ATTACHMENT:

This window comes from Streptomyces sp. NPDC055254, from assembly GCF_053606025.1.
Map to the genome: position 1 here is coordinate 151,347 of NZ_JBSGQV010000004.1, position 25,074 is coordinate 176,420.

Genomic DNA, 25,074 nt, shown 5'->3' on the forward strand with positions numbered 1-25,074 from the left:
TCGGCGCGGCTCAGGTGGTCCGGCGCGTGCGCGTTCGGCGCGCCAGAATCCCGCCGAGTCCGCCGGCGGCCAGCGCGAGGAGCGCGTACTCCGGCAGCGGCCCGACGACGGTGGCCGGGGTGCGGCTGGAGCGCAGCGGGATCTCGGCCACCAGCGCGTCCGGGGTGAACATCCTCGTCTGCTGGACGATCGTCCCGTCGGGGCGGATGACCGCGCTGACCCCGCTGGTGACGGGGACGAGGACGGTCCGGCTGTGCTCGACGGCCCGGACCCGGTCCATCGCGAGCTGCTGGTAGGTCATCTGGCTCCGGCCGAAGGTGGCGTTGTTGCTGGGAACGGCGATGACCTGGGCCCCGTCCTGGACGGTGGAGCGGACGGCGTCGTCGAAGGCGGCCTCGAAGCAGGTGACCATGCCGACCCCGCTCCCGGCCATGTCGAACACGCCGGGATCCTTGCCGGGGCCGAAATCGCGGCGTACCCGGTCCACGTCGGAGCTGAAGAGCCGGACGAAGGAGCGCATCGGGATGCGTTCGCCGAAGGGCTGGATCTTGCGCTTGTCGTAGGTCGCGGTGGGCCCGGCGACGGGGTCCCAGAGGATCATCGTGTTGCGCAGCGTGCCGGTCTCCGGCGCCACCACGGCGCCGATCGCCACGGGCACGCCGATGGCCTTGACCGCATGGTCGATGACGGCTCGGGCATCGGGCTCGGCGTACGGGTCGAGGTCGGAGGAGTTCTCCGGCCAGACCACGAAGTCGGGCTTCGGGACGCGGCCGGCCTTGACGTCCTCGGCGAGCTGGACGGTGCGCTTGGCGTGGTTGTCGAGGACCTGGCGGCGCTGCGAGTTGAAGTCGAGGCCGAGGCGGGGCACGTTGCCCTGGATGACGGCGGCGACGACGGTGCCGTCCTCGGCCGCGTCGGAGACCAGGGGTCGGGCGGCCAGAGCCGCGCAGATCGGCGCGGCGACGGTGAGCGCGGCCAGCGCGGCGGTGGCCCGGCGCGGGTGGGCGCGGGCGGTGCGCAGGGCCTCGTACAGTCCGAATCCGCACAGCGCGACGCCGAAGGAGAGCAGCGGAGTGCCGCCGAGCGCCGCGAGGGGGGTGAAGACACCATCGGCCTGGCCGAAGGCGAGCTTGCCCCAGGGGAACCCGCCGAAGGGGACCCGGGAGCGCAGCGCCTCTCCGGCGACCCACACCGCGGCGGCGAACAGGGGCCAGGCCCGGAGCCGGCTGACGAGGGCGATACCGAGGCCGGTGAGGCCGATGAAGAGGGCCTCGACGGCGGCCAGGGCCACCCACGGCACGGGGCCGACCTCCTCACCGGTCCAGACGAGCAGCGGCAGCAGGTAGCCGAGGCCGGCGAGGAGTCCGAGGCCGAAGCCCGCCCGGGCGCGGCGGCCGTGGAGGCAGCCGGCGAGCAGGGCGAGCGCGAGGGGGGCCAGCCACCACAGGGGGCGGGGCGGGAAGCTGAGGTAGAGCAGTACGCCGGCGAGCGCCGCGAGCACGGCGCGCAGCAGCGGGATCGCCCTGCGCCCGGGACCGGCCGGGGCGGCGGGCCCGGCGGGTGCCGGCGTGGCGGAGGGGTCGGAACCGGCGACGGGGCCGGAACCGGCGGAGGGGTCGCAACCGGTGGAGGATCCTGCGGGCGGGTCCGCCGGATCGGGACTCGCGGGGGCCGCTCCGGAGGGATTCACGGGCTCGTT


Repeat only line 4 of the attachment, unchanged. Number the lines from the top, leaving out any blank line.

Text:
TCGGCGCGGCTCAGGTGGTCCGGCGCGTGCGCGTTCGGCGCGCCAGAATCCCGCCGAGTCCGCCGGCGGCCAGCGCGAGGAGCGCGTACTCCGGCAGCGGCCCGACGACGGTGGCCGGGGTGCGGCTGGAGCGCAGCGGGATCTCGGCCACCAGCGCGTCCGGGGTGAACATCCTCGTCTGCTGGACGATCGTCCCGTCGGGGCGGATGACCGCGCTGACCCCGCTGGTGACGGGGACGAGGACGGTCCGGCTGTGCTCGACGGCCCGGACCCGGTCCATCGCGAGCTGCTGGTAGGTCATCTGGCTCCGGCCGAAGGTGGCGTTGTTGCTGGGAACGGCGATGACCTGGGCCCCGTCCTGGACGGTGGAGCGGACGGCGTCGTCGAAGGCGGCCTCGAAGCAGGTGACCATGCCGACCCCGCTCCCGGCCATGTCGAACACGCCGGGATCCTTGCCGGGGCCGAAATCGCGGCGTACCCGGTCCACGTCGGAGCTGAAGAGCCGGACGAAGGAGCGCATCGGGATGCGTTCGCCGAAGGGCTGGATCTTGCGCTTGTCGTAGGTCGCGGTGGGCCCGGCGACGGGGTCCCAGAGGATCATCGTGTTGCGCAGCGTGCCGGTCTCCGGCGCCACCACGGCGCCGATCGCCACGGGCACGCCGATGGCCTTGACCGCATGGTCGATGACGGCTCGGGCATCGGGCTCGGCGTACGGGTCGAGGTCGGAGGAGTTCTCCGGCCAGACCACGAAGTCGGGCTTCGGGACGCGGCCGGCCTTGACGTCCTCGGCGAGCTGGACGGTGCGCTTGGCGTGGTTGTCGAGGACCTGGCGGCGCTGCGAGTTGAAGTCGAGGCCGAGGCGGGGCACGTTGCCCTGGATGACGGCGGCGACGACGGTGCCGTCCTCGGCCGCGTCGGAGACCAGGGGTCGGGCGGCCAGAGCCGCGCAGATCGGCGCGGCGACGGTGAGCGCGGCCAGCGCGGCGGTGGCCCGGCGCGGGTGGGCGCGGGCGGTGCGCAGGGCCTCGTACAGTCCGAATCCGCACAGCGCGACGCCGAAGGAGAGCAGCGGAGTGCCGCCGAGCGCCGCGAGGGGGGTGAAGACACCATCGGCCTGGCCGAAGGCGAGCTTGCCCCAGGGGAACCCGCCGAAGGGGACCCGGGAGCGCAGCGCCTCTCCGGCGACCCACACCGCGGCGGCGAACAGGGGCCAGGCCCGGAGCCGGCTGACGAGGGCGATACCGAGGCCGGTGAGGCCGATGAAGAGGGCCTCGACGGCGGCCAGGGCCACCCACGGCACGGGGCCGACCTCCTCACCGGTCCAGACGAGCAGCGGCAGCAGGTAGCCGAGGCCGGCGAGGAGTCCGAGGCCGAAGCCCGCCCGGGCGCGGCGGCCGTGGAGGCAGCCGGCGAGCAGGGCGAGCGCGAGGGGGGCCAGCCACCACAGGGGGCGGGGCGGGAAGCTGAGGTAGAGCAGTACGCCGGCGAGCGCCGCGAGCACGGCGCGCAGCAGCGGGATCGCCCTGCGCCCGGGACCGGCCGGGGCGGCGGGCCCGGCGGGTGCCGGCGTGGCGGAGGGGTCGGAACCGGCGACGGGGCCGGAACCGGCGGAGGGGTCGCAACCGGTGGAGGATCCTGCGGGCGGGTCCGCCGGATCGGGACTCGCGGGGGCCGCTCCGGAGGGATTCACGGGCTCGTT